The Washington Nationals’ postseason strategy of milking as many outs as possible out of their front-of-the-line starters hit a snag in Game 3 in the National League Division Series. The snag being that when the Los Angeles Dodgers’ bats wake up, it may not matter who is pitching.
The Dodgers pounded the Nats for seven runs in the sixth inning, changing the tempo of both this game and perhaps the series, as L.A. earned a 10-4 win and took a 2-1 series advantage.
Everything seemed to be going well enough for the Nats before the sixth inning. Anibal Sanchez, who manager Davey Martinez opted to start instead of ace Max Scherzer, was brilliant through five innings. He struck out nine in five innings, allowing just a Max Muncy homer.
We know the Nats’ bullpen is their weakness and in October they’ve countered that by piggy-backing starters. Scherzer was pushed back to Game 4 after coming in relief in Game 2. On Sunday night, the Nats brought out Patrick Corbin, their Game 1 starter, after Sanchez, and that seemed like bad news for a listless-looking Dodgers lineup. Turns out it was exactly what they needed.
A clutch double by Russell Martin made Washington’s 2-1 lead disappear as the Dodgers took a 3-2 lead. Enrique Hernandez followed shortly afterward with another two-run double to make it 5-2 and then by the time Justin Turner blasted a three-run homer, it seemed like the Dodgers were just piling on.
Sanchez gave up four hits to the Dodgers through five innings, Corbin and Wander Suero gave up six just in the sixth.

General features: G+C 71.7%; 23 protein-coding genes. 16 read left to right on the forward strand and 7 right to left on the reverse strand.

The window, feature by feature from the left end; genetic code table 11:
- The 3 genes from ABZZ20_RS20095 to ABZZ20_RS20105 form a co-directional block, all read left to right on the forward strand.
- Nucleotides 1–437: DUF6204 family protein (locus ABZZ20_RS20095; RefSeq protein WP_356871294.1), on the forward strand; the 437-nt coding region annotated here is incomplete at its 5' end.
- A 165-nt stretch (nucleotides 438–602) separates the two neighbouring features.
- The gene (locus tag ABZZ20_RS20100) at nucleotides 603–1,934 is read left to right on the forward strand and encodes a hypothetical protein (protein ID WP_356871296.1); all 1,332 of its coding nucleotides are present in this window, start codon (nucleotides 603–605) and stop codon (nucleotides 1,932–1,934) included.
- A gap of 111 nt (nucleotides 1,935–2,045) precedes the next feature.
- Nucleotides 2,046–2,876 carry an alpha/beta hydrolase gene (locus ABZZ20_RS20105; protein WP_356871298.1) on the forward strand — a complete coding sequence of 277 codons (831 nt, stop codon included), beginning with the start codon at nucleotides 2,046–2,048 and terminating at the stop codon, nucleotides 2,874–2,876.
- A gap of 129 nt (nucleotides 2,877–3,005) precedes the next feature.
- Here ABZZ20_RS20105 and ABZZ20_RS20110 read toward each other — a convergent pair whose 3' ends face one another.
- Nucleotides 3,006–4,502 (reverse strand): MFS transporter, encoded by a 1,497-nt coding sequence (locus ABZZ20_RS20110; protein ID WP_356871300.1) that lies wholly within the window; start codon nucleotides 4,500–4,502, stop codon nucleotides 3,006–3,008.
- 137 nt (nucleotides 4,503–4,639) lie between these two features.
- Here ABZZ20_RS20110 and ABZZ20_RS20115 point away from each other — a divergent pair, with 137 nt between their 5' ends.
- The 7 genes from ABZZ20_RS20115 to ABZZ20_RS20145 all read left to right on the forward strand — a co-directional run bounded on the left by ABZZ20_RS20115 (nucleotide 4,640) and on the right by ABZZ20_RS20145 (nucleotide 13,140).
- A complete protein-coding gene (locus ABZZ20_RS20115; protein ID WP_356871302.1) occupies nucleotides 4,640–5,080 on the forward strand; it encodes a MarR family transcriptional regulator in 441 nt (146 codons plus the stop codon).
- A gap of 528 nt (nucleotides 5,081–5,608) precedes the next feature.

The Nationals, to their credit, rebounded right away as the Dodgers unveiled their own bullpen woes. Joe Kelly couldn’t get anyone out either, and the Nats added two mores in their half of the sixth inning to make it 8-4. The Dodgers bullpen did its job from there and Martin added a two-run homer in the ninth to make it 10-4.
Now, their postseason hopes depend on Scherzer in Monday’s Game 4.
WHO MADE THE DIFFERENCE
• Russell Martin: The Dodgers are so deep that you may not even remember they have Martin sometimes. The Nationals won’t forget him. His two-out, two-run double in the sixth inning is what changed the volume of this game — and perhaps the series. His two-run homer in the ninth put this one completely out of reach.
• Justin Turner: It was Turner’s three-run, six-inning homer that turned this game from competitive to OMG Dodgers, but his contributions were more than the homer in Game 3. He had two other hits and remained the most consistent bat (along with Muncy) in a Dodgers lineup that was quiet in the early going of this one.
• David Freese: Yes, he’s still around getting clutch postseason hits. Freese, who pinch hit for rookie Gavin Lux, came off the bench to notch three hits and score two runs.
Quite honestly, it was the whole sixth inning — one big hit after another for the Dodgers. That it happened after being mostly silenced for five innings made it even more important for the Dodgers.
WHAT THEY'LL BE TALKING ABOUT
Whether the Nationals have the pitching to beat this Dodgers team. Their pitching strategy was to be applauded after their Game 2 win and half of this one, but it’s becoming evident that they can’t depend on their three core starters to both start and relieve. Can Scherzer give them seven or eight strong innings in Game 4? If not, what will the Nats do? Will a dependable reliever emerge?
This series heads to Game 4 right away, as the Dodgers and Nats meet again Monday night at 6:40 p.m. ET. The Nationals will send their ace Max Scherzer, who last started the NL wild-card game, but did appear in Game 2 of this series with an unhittable relief appearance. The Dodgers counter with veteran Rich Hill, who will be making his first appearance of the postseason. After an injury-riddled 2019 season, Hill isn’t full strength and the Dodgers are hoping for four innings from him. From there? We’ll see.
More from Yahoo Sports: